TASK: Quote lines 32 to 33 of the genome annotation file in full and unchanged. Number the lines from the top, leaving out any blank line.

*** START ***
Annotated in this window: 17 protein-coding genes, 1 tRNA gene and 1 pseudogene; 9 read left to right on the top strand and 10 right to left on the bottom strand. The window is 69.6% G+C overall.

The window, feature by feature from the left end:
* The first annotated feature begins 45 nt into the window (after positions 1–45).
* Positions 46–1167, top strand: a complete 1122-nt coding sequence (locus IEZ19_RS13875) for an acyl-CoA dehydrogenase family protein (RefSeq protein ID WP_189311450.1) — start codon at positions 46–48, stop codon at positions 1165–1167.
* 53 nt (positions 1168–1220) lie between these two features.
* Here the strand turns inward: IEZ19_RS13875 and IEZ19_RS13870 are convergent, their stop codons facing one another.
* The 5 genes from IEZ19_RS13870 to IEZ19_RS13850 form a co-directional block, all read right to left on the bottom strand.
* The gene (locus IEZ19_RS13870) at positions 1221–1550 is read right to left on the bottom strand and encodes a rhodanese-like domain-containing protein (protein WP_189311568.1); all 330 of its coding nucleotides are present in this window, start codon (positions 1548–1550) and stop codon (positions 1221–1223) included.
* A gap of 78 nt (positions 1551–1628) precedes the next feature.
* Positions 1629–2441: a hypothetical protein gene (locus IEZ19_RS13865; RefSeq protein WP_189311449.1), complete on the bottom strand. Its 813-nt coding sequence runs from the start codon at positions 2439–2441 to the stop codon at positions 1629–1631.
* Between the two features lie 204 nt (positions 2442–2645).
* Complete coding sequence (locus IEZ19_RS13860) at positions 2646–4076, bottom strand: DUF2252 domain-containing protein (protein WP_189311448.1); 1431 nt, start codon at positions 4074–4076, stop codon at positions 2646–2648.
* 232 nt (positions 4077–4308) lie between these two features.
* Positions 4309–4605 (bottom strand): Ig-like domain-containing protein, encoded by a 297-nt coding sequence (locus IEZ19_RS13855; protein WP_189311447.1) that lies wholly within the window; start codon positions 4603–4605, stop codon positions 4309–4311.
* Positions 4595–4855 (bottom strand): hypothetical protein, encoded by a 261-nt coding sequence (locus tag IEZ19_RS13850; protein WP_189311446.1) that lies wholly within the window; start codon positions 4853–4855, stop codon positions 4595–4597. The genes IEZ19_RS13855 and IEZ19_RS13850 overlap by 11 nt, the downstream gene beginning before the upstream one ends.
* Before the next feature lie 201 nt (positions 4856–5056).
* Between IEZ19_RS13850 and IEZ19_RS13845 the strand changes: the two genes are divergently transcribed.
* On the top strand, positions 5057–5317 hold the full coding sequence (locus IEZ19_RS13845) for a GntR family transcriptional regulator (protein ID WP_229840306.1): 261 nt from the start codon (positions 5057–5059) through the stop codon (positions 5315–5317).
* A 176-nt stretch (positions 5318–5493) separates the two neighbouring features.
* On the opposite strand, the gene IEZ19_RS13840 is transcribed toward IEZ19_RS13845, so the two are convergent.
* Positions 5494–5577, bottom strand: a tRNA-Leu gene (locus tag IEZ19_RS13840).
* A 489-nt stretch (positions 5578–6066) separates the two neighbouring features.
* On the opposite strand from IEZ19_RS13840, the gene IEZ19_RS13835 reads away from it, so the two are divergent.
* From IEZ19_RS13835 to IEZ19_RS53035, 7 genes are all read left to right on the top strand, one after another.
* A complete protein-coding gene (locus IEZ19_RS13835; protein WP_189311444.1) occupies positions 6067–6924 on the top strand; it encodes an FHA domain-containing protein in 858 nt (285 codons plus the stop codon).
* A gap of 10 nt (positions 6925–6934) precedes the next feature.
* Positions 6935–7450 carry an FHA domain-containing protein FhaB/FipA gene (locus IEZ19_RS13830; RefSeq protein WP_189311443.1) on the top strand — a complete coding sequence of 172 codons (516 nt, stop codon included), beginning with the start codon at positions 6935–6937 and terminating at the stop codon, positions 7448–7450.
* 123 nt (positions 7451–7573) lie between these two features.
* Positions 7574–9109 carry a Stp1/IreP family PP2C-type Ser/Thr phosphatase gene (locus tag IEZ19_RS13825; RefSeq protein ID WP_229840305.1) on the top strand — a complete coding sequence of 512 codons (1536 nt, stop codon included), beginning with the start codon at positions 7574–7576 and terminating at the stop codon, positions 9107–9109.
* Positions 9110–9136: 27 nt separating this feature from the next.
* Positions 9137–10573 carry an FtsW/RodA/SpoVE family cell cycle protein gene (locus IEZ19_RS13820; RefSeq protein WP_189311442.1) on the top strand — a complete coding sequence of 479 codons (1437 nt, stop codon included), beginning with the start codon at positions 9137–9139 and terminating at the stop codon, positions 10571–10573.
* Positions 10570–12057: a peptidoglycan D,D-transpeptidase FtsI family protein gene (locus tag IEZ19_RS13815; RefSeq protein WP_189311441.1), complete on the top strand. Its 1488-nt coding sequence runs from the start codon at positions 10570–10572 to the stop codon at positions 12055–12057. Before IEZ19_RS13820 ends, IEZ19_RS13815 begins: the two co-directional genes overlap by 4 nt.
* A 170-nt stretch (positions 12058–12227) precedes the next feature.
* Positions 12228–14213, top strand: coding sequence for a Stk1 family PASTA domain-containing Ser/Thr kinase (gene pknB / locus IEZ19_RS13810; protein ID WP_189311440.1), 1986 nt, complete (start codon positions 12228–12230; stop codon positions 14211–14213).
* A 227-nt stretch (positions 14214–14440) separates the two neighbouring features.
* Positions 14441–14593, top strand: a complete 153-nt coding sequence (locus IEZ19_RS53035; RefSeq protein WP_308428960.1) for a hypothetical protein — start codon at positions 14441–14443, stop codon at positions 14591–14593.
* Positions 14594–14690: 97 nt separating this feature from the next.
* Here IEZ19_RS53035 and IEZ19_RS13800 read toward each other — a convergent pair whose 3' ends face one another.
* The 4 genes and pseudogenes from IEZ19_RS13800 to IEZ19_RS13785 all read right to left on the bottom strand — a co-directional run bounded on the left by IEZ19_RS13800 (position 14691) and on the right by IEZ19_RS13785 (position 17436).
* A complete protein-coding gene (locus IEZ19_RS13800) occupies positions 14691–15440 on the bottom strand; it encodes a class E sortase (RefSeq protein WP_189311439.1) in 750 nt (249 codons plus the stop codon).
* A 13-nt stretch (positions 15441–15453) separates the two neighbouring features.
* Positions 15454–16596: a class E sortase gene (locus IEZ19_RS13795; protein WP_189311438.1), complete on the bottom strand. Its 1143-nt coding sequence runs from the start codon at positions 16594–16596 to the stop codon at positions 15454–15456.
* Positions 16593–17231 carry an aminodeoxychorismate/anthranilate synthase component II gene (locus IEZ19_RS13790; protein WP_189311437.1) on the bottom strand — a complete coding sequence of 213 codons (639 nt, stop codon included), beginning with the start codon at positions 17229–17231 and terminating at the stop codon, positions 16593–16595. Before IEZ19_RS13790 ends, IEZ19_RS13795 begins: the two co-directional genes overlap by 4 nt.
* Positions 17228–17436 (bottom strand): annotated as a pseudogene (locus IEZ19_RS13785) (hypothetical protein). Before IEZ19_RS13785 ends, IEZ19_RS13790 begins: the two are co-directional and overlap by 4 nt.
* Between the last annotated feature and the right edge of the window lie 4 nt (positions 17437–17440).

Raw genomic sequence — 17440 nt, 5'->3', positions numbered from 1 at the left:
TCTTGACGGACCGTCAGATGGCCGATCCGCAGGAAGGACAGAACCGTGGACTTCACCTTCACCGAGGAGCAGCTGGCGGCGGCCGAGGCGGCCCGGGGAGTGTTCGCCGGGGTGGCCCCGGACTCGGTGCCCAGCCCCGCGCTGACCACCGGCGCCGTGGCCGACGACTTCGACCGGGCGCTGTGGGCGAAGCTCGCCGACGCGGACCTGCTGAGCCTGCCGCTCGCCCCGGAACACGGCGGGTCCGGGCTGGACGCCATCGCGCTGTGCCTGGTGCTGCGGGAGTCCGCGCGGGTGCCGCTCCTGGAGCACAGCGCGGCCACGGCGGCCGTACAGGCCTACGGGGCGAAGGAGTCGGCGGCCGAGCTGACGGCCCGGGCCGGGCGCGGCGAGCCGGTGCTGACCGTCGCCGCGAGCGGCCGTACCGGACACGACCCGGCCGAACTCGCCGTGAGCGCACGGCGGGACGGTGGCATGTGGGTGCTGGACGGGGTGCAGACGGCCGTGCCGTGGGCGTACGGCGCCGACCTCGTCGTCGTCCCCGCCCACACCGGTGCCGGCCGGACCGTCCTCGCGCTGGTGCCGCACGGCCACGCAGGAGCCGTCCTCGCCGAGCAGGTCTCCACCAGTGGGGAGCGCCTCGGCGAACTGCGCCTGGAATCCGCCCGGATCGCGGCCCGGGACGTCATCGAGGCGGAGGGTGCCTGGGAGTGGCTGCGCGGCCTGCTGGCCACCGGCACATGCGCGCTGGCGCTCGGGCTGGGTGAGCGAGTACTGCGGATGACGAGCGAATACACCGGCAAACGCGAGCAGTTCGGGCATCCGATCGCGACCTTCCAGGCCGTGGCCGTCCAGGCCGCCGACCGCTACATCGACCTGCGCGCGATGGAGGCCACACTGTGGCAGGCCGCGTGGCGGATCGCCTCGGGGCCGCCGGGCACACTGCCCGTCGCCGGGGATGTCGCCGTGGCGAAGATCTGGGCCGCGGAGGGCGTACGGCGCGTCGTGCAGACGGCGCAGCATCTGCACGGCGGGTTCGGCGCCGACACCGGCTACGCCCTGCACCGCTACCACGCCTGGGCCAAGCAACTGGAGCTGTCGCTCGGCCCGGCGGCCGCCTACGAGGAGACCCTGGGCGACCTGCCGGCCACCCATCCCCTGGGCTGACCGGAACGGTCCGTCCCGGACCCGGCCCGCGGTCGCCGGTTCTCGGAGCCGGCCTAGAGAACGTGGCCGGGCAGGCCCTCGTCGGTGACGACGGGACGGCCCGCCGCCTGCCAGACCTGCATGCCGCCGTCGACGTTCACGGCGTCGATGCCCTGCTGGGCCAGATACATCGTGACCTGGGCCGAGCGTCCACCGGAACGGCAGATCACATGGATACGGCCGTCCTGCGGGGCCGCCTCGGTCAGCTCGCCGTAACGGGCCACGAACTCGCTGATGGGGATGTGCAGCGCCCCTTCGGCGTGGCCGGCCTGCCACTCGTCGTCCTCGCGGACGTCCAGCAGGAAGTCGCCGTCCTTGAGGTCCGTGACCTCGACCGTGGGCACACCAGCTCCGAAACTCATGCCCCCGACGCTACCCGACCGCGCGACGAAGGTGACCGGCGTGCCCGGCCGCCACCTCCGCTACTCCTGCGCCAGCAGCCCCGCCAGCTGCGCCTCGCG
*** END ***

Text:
* Positions 10570–12057: a peptidoglycan D,D-transpeptidase FtsI family protein gene (locus tag IEZ19_RS13815; RefSeq protein WP_189311441.1), complete on the top strand. Its 1488-nt coding sequence runs from the start codon at positions 10570–10572 to the stop codon at positions 12055–12057. Before IEZ19_RS13820 ends, IEZ19_RS13815 begins: the two co-directional genes overlap by 4 nt.
* A 170-nt stretch (positions 12058–12227) precedes the next feature.